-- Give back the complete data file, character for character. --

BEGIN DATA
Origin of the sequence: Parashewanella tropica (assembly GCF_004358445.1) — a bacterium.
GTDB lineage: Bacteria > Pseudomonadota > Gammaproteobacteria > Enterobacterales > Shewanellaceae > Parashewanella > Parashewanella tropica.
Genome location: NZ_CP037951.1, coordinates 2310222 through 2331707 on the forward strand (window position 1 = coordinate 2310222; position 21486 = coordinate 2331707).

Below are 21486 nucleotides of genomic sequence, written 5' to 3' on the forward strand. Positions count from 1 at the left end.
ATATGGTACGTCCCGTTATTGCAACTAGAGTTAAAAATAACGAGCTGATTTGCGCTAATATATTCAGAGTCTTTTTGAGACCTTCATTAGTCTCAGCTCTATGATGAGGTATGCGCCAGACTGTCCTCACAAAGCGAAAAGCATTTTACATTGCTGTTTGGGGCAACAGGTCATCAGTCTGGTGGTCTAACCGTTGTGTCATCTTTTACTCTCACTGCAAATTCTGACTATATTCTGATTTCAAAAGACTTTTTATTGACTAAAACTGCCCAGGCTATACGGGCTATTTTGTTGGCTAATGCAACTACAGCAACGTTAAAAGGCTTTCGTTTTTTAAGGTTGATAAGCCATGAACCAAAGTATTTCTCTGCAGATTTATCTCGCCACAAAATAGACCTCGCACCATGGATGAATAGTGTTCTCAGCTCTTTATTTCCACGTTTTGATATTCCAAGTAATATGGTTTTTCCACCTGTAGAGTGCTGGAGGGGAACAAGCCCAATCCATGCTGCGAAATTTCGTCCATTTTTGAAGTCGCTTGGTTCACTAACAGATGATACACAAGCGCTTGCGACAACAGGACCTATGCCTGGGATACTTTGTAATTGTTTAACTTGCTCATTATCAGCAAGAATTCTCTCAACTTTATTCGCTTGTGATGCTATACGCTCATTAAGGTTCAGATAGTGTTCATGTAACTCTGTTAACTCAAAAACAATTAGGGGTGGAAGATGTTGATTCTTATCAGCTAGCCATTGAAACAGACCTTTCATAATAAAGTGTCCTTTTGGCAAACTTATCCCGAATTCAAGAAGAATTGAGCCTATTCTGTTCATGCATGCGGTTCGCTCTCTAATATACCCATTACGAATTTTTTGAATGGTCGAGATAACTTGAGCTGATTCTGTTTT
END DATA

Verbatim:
Origin of the sequence: Parashewanella tropica (assembly GCF_004358445.1) — a bacterium.
GTDB lineage: Bacteria > Pseudomonadota > Gammaproteobacteria > Enterobacterales > Shewanellaceae > Parashewanella > Parashewanella tropica.
Genome location: NZ_CP037951.1, coordinates 2310222 through 2331707 on the forward strand (window position 1 = coordinate 2310222; position 21486 = coordinate 2331707).

Below are 21486 nucleotides of genomic sequence, written 5' to 3' on the forward strand. Positions count from 1 at the left end.
ATATGGTACGTCCCGTTATTGCAACTAGAGTTAAAAATAACGAGCTGATTTGCGCTAATATATTCAGAGTCTTTTTGAGACCTTCATTAGTCTCAGCTCTATGATGAGGTATGCGCCAGACTGTCCTCACAAAGCGAAAAGCATTTTACATTGCTGTTTGGGGCAACAGGTCATCAGTCTGGTGGTCTAACCGTTGTGTCATCTTTTACTCTCACTGCAAATTCTGACTATATTCTGATTTCAAAAGACTTTTTATTGACTAAAACTGCCCAGGCTATACGGGCTATTTTGTTGGCTAATGCAACTACAGCAACGTTAAAAGGCTTTCGTTTTTTAAGGTTGATAAGCCATGAACCAAAGTATTTCTCTGCAGATTTATCTCGCCACAAAATAGACCTCGCACCATGGATGAATAGTGTTCTCAGCTCTTTATTTCCACGTTTTGATATTCCAAGTAATATGGTTTTTCCACCTGTAGAGTGCTGGAGGGGAACAAGCCCAATCCATGCTGCGAAATTTCGTCCATTTTTGAAGTCGCTTGGTTCACTAACAGATGATACACAAGCGCTTGCGACAACAGGACCTATGCCTGGGATACTTTGTAATTGTTTAACTTGCTCATTATCAGCAAGAATTCTCTCAACTTTATTCGCTTGTGATGCTATACGCTCATTAAGGTTCAGATAGTGTTCATGTAACTCTGTTAACTCAAAAACAATTAGGGGTGGAAGATGTTGATTCTTATCAGCTAGCCATTGAAACAGACCTTTCATAATAAAGTGTCCTTTTGGCAAACTTATCCCGAATTCAAGAAGAATTGAGCCTATTCTGTTCATGCATGCGGTTCGCTCTCTAATATACCCATTACGAATTTTTTGAATGGTCGAGATAACTTGAGCTGATTCTGTTTT